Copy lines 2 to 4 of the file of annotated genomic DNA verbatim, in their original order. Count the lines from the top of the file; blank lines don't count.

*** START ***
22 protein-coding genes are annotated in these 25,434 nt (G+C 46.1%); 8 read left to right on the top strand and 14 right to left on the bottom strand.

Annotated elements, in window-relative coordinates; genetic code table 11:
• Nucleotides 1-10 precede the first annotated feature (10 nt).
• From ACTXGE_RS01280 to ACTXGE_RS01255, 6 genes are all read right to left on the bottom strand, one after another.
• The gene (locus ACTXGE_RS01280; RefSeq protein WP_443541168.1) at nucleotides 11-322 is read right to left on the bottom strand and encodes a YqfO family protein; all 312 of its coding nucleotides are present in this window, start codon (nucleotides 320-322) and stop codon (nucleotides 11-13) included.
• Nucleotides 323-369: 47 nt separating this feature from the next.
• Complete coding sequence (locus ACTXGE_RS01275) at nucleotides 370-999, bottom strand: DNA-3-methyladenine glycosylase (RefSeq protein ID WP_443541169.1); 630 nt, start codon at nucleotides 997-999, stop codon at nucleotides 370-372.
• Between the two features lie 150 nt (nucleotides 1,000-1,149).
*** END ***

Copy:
Annotated elements, in window-relative coordinates; genetic code table 11:
• Nucleotides 1-10 precede the first annotated feature (10 nt).
• From ACTXGE_RS01280 to ACTXGE_RS01255, 6 genes are all read right to left on the bottom strand, one after another.